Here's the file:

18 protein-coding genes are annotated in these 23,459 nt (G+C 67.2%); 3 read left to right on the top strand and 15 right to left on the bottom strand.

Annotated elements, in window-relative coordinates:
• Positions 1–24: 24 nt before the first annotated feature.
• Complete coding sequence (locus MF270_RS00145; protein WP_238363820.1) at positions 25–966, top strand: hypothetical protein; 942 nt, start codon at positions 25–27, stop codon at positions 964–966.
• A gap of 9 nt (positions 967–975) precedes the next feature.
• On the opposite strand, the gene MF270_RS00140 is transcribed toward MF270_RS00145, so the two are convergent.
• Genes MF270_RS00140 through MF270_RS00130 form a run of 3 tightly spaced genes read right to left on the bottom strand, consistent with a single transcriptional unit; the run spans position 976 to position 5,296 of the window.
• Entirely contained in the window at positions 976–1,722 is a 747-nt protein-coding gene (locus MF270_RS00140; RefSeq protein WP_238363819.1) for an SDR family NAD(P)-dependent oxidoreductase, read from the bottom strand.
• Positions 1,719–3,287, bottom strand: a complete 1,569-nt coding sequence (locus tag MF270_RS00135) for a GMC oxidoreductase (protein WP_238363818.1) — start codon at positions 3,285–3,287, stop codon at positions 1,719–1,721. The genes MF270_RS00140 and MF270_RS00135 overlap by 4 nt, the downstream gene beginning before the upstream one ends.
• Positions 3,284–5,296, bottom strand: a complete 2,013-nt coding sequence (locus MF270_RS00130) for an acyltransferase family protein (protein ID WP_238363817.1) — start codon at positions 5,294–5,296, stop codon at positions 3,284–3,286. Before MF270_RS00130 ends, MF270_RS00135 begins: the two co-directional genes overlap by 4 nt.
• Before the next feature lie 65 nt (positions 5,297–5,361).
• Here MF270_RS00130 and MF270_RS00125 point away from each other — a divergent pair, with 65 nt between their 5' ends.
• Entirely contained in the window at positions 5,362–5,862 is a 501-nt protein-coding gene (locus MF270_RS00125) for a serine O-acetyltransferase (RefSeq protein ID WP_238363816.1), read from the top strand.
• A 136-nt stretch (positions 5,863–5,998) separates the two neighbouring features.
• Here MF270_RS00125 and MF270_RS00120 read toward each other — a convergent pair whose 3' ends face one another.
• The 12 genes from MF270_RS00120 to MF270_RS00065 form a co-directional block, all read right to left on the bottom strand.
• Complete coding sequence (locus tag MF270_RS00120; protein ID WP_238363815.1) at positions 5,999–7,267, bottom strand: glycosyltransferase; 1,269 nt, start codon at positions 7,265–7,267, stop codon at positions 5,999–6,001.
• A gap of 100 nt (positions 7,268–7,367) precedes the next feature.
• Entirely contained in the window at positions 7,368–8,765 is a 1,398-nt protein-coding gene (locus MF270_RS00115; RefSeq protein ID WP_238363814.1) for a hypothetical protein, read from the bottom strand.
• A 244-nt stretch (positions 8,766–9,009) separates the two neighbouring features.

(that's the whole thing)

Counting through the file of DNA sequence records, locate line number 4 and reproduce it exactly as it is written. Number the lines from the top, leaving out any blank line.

• Complete coding sequence (locus MF270_RS00145; protein WP_238363820.1) at positions 25–966, top strand: hypothetical protein; 942 nt, start codon at positions 25–27, stop codon at positions 964–966.